Because of intense ultraviolet light, vitamin A deficiency and genetic predisposition, many locals suffer from cataracts, glaucoma and an infectious eye disease called trachoma. An estimated 3 percent of the population is blind. With blindness comes poverty and because of a protracted civil war that has killed and displaced millions in Sudan in recent decades, there are few doctors to treat those afflicted.
They planned to start with a five-day surgical strike, flying to the remote Duk Lost Boys Clinic, founded by John Dau, one of the ‘Lost Boys of Sudan’ who fled the village at age 14 to escape the northern Khartoum army. After years in the making, the eye camp was called off because of political instability and intertribal violence.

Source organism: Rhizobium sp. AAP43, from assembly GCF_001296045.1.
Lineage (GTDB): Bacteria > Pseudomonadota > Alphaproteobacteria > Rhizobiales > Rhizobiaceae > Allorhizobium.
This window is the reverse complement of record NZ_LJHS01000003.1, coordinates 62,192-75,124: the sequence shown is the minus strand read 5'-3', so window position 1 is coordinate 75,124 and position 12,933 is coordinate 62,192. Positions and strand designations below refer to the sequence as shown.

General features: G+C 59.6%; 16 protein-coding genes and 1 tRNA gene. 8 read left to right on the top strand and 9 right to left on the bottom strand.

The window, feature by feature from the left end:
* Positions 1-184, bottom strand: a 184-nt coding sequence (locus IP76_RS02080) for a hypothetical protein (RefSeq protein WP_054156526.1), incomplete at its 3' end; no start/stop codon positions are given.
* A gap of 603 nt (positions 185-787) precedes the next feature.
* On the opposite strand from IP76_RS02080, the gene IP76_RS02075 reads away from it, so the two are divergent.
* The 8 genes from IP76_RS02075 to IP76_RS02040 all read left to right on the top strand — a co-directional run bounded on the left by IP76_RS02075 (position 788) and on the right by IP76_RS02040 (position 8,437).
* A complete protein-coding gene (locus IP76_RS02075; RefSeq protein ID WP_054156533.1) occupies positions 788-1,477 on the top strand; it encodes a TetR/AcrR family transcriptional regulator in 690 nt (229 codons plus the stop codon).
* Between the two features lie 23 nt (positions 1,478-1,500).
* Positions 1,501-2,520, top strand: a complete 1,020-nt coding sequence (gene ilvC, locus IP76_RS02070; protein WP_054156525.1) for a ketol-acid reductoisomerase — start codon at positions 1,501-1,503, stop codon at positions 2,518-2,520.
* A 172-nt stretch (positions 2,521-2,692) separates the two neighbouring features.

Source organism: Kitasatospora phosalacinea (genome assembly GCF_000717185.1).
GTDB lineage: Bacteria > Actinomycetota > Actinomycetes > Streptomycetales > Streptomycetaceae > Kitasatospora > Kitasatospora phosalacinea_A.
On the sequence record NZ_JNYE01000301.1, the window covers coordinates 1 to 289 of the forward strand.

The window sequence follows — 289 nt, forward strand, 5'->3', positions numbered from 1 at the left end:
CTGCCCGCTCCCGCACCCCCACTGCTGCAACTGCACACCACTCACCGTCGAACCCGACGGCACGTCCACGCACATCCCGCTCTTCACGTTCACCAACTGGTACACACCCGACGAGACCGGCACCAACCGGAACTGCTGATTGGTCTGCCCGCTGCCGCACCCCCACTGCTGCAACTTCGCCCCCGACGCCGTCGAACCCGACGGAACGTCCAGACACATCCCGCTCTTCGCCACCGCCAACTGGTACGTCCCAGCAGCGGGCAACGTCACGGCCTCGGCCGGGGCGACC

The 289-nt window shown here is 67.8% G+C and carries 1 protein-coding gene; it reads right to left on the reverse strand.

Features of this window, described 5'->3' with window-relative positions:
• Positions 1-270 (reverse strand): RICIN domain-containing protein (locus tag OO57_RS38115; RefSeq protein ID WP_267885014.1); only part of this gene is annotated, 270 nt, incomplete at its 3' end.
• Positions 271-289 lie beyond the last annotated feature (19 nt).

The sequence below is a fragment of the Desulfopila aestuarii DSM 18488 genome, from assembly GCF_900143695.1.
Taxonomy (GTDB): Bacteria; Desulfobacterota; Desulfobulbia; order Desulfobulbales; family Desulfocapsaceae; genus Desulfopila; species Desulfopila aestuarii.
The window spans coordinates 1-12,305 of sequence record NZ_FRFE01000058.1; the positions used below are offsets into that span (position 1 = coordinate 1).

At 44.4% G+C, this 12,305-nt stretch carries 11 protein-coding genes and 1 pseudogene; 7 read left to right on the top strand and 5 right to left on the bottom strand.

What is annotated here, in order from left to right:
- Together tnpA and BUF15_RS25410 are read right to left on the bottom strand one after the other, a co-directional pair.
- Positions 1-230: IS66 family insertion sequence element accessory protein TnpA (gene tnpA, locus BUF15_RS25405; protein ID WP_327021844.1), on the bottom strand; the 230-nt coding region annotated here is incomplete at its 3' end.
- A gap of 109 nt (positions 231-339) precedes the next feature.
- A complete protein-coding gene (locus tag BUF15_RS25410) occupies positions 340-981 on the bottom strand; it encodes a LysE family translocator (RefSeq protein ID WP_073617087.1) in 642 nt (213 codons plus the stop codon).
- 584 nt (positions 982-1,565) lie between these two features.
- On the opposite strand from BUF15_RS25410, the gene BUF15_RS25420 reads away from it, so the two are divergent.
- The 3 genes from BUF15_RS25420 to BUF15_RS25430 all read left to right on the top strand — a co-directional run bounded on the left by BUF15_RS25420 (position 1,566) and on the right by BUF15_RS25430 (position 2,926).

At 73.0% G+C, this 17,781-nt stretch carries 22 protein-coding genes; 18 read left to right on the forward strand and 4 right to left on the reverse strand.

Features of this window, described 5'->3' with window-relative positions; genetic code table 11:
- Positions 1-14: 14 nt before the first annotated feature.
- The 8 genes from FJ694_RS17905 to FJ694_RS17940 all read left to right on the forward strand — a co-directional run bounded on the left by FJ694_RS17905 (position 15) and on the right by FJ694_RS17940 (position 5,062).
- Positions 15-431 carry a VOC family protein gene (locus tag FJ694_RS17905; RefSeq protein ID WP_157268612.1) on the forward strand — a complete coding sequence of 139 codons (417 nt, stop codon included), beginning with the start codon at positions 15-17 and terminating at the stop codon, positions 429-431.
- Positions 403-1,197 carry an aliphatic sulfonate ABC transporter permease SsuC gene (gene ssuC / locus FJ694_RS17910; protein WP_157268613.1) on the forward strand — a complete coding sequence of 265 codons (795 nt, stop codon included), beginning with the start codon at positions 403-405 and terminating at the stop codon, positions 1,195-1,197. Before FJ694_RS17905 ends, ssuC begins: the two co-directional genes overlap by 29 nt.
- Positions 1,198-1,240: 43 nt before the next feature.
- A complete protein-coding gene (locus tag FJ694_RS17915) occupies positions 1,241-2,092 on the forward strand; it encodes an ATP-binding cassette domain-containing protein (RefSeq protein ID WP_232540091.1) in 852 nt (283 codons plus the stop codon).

In July 2011 South Sudan declared its independence from the Muslim-dominated north. Peace looked hopeful. The trip was back on.
Campbell dropped everything, packed his notebook and hand-held video camera and bought a ticket to Africa, going primarily as a volunteer.
“I just felt like if I went, good things would happen,” he says.
Under a blazing 100-degree sky, he spent much of his time administering dilating eye drops to waiting villagers — some of whom had walked for days led by their children and grandchildren — to undergo surgery. Meanwhile, in a makeshift operating room with bats hovering overhead, Dr. Tabin carved out disease-clouded corneas and replaced them with synthetic ones. When the bandages came off, enabling villager after villager to see their loved ones for the first time, Campbell stood by with his camera rolling to capture the miraculous moments.